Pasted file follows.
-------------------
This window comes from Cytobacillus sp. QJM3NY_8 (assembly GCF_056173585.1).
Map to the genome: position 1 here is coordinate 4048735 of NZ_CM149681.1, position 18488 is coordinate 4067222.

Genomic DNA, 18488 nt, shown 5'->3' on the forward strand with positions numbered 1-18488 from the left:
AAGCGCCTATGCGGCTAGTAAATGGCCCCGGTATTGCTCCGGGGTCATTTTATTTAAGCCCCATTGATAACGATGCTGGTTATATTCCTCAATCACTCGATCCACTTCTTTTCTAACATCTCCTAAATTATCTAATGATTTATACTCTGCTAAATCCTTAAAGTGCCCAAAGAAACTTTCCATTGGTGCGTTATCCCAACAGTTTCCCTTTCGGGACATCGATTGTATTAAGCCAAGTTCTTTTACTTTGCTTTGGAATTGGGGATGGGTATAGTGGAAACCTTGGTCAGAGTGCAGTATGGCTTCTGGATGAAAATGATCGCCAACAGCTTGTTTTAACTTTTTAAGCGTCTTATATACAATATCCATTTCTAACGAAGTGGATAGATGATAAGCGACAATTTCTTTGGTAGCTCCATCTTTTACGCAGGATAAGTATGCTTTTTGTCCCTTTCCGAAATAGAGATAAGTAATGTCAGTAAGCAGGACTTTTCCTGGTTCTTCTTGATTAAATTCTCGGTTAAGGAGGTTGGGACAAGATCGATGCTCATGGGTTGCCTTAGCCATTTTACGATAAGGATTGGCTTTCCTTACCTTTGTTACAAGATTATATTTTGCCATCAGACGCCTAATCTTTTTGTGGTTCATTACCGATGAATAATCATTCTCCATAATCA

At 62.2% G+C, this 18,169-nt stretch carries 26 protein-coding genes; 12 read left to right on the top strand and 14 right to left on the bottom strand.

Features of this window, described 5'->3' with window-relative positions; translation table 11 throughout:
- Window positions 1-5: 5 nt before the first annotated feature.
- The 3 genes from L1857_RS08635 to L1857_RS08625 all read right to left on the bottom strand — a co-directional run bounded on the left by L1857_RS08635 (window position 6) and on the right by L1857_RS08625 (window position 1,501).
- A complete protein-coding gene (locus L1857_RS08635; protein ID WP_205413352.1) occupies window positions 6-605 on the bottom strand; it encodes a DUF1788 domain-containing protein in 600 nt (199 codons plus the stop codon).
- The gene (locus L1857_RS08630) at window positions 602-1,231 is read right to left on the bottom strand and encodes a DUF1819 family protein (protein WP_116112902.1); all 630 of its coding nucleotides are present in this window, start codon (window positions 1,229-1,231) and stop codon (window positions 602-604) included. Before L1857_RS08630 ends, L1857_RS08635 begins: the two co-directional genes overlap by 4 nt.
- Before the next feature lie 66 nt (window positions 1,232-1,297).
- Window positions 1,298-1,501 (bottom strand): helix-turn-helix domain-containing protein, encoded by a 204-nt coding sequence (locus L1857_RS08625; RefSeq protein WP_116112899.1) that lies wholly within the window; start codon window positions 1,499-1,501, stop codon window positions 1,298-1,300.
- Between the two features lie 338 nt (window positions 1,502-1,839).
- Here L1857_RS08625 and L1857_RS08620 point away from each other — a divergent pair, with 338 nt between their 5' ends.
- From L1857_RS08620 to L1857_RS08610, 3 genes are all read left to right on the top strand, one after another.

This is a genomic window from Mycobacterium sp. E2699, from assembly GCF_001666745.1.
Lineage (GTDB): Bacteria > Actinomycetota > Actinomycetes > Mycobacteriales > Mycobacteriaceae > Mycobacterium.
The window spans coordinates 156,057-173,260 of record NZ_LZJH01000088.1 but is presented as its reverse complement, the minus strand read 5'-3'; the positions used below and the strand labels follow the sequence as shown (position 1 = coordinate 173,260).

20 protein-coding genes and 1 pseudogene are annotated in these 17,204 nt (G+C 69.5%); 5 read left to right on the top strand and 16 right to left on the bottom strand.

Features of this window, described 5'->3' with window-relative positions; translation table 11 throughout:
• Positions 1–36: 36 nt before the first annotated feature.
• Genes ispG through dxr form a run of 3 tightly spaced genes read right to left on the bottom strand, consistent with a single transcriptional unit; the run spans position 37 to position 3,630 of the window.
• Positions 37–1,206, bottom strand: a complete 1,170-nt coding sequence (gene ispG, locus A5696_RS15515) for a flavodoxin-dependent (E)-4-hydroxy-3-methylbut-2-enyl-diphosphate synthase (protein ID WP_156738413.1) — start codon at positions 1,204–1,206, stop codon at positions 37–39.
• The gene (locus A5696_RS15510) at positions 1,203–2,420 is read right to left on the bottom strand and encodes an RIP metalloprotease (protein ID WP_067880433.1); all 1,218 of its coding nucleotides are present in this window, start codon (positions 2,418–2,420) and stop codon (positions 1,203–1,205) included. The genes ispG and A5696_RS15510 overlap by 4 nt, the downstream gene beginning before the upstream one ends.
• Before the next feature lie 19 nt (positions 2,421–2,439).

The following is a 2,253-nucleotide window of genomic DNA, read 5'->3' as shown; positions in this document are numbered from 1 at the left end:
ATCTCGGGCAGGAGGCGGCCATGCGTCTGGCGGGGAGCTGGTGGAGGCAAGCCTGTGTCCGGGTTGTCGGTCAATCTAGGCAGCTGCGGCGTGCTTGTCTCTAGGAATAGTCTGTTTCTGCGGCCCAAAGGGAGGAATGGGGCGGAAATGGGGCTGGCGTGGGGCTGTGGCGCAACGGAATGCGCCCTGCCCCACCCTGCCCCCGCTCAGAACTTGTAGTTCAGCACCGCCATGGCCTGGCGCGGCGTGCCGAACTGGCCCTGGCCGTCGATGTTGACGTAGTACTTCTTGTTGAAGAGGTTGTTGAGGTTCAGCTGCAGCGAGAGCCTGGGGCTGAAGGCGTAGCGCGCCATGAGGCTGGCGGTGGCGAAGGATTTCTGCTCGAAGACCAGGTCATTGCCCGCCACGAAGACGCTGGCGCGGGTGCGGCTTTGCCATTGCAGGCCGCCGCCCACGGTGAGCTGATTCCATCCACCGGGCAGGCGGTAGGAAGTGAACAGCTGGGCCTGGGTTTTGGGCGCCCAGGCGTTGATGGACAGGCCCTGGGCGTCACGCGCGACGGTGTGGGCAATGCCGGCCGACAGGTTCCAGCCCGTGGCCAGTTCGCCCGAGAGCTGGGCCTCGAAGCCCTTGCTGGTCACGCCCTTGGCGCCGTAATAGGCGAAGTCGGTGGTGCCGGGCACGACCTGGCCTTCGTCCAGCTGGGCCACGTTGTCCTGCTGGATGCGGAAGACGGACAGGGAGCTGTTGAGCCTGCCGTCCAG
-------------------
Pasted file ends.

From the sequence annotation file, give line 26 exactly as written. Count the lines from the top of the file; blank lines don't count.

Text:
The following is a 2,253-nucleotide window of genomic DNA, read 5'->3' as shown; positions in this document are numbered from 1 at the left end: